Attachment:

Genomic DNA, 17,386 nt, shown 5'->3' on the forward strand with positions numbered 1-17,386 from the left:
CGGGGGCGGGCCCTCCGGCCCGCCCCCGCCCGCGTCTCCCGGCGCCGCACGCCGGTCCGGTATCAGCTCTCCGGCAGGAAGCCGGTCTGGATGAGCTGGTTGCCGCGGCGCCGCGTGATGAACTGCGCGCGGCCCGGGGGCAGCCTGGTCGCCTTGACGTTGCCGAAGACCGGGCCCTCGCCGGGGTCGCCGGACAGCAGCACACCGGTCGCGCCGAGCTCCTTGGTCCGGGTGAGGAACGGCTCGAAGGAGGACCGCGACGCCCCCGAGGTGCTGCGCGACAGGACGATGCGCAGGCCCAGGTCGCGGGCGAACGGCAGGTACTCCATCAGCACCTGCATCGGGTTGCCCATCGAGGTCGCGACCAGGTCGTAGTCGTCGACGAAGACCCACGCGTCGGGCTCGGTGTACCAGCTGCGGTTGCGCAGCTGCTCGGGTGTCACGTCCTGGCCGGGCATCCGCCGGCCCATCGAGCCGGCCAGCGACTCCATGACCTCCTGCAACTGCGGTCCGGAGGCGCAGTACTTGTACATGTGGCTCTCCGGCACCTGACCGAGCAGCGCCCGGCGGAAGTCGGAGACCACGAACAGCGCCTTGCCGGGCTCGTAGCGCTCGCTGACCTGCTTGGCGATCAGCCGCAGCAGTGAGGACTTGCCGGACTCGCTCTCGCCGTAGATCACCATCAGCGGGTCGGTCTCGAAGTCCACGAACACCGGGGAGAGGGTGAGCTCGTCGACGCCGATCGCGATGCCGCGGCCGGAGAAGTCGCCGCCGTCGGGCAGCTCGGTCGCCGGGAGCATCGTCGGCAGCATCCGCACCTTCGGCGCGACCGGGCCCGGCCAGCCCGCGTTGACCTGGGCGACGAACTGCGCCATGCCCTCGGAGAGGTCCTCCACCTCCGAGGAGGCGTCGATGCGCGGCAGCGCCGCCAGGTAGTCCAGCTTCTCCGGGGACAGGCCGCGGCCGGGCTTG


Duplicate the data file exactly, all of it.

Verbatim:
Genomic DNA, 17,386 nt, shown 5'->3' on the forward strand with positions numbered 1-17,386 from the left:
CGGGGGCGGGCCCTCCGGCCCGCCCCCGCCCGCGTCTCCCGGCGCCGCACGCCGGTCCGGTATCAGCTCTCCGGCAGGAAGCCGGTCTGGATGAGCTGGTTGCCGCGGCGCCGCGTGATGAACTGCGCGCGGCCCGGGGGCAGCCTGGTCGCCTTGACGTTGCCGAAGACCGGGCCCTCGCCGGGGTCGCCGGACAGCAGCACACCGGTCGCGCCGAGCTCCTTGGTCCGGGTGAGGAACGGCTCGAAGGAGGACCGCGACGCCCCCGAGGTGCTGCGCGACAGGACGATGCGCAGGCCCAGGTCGCGGGCGAACGGCAGGTACTCCATCAGCACCTGCATCGGGTTGCCCATCGAGGTCGCGACCAGGTCGTAGTCGTCGACGAAGACCCACGCGTCGGGCTCGGTGTACCAGCTGCGGTTGCGCAGCTGCTCGGGTGTCACGTCCTGGCCGGGCATCCGCCGGCCCATCGAGCCGGCCAGCGACTCCATGACCTCCTGCAACTGCGGTCCGGAGGCGCAGTACTTGTACATGTGGCTCTCCGGCACCTGACCGAGCAGCGCCCGGCGGAAGTCGGAGACCACGAACAGCGCCTTGCCGGGCTCGTAGCGCTCGCTGACCTGCTTGGCGATCAGCCGCAGCAGTGAGGACTTGCCGGACTCGCTCTCGCCGTAGATCACCATCAGCGGGTCGGTCTCGAAGTCCACGAACACCGGGGAGAGGGTGAGCTCGTCGACGCCGATCGCGATGCCGCGGCCGGAGAAGTCGCCGCCGTCGGGCAGCTCGGTCGCCGGGAGCATCGTCGGCAGCATCCGCACCTTCGGCGCGACCGGGCCCGGCCAGCCCGCGTTGACCTGGGCGACGAACTGCGCCATGCCCTCGGAGAGGTCCTCCACCTCCGAGGAGGCGTCGATGCGCGGCAGCGCCGCCAGGTAGTCCAGCTTCTCCGGGGACAGGCCGCGGCCGGGCTTG